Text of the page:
The model Written Statement for England can be found here
The model Written Statement for Wales can be found here
The model Written Statement for Scotland can be found here
How much should be budgeted for park fees?
Park fees, sometimes called pitch fees, are usually paid monthly, generally by direct debit from your bank account, and may be in the range £120 - £200 per month. The actual amount is influenced by the location of the park, and/or the amenities it provides. Increases in fees can only be made in accordance with the provisions laid down in the Mobile Homes Act 1983 as detailed in the written statement.
Does this legislation offer any other protection to owners?
It does indeed. The Mobile Homes Act 1983 gives owners of the park homes security of tenure - and that is probably its single most important safeguard. It also gives the home owner the right to sell the home on the park, and the right to leave it to certain members of the family.
What about utility payments and council tax?
You will need to make the usual provision for the payment of gas, water and electricity bills. You should make sure that you establish what these are likely to be before you buy. Many park homes are rated in "Band A" for council tax purposes (the lowest band).
Will I have to make any other payments?
Yes, when you eventually sell the home. Your written agreement with the park owner, within the terms of the Mobile Homes Act 1983 will make it clear that a maximum 10% commission is payable to the park owner when you sell your home.
Are most park residents retired?
Yes, about 80% are in or near retirement - although some parks have a higher proportion of park home owners who go out to work on a full-time or part-time basis.
Apart from economics, what are the other advantages of park home living?
Many residential parks are real communities where no-one need feel isolated. Individual privacy is, of course, respected as it would be anywhere. However, many park home owners enjoy being drawn into the activities, committees, clubs and other social opportunities which develop as a result of initiatives by residents themselves. Other members of the family living elsewhere also have peace of mind from the knowledge that many parks are akin to semi-sheltered environments, with a resident owner or manager to provide additional security.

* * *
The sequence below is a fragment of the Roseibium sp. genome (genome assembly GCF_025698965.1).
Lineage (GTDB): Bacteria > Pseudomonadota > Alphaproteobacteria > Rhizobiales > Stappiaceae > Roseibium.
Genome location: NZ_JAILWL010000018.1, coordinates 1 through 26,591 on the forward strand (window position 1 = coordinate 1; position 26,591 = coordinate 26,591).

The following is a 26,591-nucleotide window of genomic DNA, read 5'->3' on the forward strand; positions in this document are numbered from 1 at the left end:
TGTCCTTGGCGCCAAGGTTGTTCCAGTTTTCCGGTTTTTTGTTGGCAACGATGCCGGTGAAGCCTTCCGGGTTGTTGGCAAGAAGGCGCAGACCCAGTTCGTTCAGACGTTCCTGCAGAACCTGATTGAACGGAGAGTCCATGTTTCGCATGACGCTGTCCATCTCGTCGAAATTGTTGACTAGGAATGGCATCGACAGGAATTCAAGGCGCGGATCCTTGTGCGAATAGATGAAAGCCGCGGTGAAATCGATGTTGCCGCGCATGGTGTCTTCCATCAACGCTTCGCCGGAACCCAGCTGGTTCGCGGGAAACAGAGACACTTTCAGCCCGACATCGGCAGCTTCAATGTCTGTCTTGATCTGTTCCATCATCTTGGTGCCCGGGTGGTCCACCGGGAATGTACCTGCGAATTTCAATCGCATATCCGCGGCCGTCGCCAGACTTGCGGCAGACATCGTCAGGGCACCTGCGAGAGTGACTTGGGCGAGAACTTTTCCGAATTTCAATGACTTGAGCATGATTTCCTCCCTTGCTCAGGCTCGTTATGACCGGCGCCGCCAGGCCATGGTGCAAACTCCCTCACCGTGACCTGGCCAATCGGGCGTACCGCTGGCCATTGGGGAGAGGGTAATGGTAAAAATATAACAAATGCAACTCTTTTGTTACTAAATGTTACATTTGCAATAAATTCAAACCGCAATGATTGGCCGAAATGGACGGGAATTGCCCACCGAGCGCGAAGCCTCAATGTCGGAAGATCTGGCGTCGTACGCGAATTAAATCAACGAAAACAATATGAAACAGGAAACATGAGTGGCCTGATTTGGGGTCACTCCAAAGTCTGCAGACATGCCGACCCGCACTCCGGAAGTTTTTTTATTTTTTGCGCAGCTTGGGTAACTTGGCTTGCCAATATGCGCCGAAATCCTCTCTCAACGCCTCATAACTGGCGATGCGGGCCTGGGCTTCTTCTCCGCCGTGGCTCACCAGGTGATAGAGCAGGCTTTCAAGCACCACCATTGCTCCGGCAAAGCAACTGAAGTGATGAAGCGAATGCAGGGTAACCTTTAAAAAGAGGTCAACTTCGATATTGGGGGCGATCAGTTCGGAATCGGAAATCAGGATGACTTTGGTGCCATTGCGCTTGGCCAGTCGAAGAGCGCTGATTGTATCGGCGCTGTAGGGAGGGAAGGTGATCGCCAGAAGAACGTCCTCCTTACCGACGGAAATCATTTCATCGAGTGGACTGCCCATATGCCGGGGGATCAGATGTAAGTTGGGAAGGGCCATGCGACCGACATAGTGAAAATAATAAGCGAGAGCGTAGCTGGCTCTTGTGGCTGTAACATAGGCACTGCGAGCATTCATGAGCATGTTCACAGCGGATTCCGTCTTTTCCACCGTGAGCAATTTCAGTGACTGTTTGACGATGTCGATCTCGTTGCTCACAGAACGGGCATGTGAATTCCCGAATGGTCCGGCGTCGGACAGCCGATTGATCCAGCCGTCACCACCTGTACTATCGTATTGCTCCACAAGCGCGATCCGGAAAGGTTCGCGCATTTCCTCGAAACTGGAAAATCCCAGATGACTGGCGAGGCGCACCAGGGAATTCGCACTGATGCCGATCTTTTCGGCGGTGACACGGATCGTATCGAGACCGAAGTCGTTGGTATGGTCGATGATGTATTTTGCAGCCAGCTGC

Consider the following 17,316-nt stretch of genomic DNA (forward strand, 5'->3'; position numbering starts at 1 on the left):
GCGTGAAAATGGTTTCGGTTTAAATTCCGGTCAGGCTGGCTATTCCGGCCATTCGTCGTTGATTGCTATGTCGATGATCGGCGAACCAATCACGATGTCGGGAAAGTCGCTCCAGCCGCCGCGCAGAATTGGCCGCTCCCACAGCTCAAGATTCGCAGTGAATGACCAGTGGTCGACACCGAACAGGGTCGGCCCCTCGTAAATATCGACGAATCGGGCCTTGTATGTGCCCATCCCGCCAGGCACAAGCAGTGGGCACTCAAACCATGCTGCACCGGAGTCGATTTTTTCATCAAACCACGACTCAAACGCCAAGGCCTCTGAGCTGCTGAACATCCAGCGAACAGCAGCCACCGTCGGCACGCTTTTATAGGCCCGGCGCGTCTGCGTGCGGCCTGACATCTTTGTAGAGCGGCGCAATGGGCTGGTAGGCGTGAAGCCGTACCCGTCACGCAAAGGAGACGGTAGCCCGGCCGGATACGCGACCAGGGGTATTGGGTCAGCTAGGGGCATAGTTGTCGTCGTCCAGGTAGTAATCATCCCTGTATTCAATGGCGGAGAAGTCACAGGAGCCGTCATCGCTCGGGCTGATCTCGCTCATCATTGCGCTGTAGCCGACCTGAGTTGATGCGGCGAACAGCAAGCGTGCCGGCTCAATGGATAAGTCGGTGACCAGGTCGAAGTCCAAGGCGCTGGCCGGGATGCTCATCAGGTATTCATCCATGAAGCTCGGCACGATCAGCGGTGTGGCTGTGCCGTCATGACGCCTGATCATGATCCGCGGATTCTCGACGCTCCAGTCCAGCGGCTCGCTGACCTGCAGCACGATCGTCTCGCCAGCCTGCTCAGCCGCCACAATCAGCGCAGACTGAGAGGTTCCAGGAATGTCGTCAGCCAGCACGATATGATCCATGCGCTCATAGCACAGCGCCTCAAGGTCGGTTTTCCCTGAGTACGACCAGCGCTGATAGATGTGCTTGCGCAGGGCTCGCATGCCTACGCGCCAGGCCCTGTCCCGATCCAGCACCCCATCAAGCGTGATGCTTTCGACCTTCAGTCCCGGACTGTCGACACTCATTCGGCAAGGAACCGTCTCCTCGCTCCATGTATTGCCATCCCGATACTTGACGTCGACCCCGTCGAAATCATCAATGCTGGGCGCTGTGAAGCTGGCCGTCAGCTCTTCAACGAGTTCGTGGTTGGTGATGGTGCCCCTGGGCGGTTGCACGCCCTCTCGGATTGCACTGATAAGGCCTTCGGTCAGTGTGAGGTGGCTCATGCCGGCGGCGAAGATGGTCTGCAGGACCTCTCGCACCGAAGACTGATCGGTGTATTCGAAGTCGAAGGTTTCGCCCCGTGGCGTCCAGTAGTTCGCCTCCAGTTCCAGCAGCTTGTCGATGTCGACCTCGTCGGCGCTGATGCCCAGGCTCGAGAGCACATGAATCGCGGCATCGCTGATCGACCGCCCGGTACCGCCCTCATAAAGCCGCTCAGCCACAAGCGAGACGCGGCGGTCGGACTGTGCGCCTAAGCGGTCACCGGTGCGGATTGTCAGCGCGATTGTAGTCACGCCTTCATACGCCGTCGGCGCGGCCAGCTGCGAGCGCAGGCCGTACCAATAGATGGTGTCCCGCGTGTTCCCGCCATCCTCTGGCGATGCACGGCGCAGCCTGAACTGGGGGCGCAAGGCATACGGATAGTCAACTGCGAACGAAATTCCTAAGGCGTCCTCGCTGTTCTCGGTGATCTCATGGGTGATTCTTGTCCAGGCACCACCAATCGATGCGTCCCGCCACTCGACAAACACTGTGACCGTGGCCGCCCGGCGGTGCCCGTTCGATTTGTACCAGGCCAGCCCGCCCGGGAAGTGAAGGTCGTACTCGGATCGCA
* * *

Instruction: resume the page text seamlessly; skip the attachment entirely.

Must it be a licensed residential park?
Yes, most definitely. The protection offered by the Mobile Homes Act 1983 applies to licensed residential parks - and is not available on holiday parks. There are also important differences between a residential park home, which is designed and built for permanent living, and a caravan holiday home, which is constructed to different standards to reflect its use as leisure accommodation.
How do I find out more?
Any of the parks featured on this website will be pleased to send you literature about themselves and the homes they have to offer. You should take the opportunity to visit different parks in your chosen area; the owner or manager will be delighted to show you around, answer any questions, and perhaps arrange for an informal chat with others who live on the park.
The law for park home living differs according to where the park is located in England, Scotland, Wales or Northern Ireland.
'Park homes; know your rights' is published by government and is available to download here.
Further guidance is available on line www.gov.uk/park-homes-guidance
Park homes law in Wales and Northern Ireland is similar to England.
However, the law in Scotland is quite different.
(The law can also change so it is important to check the current circumstances when purchasing.)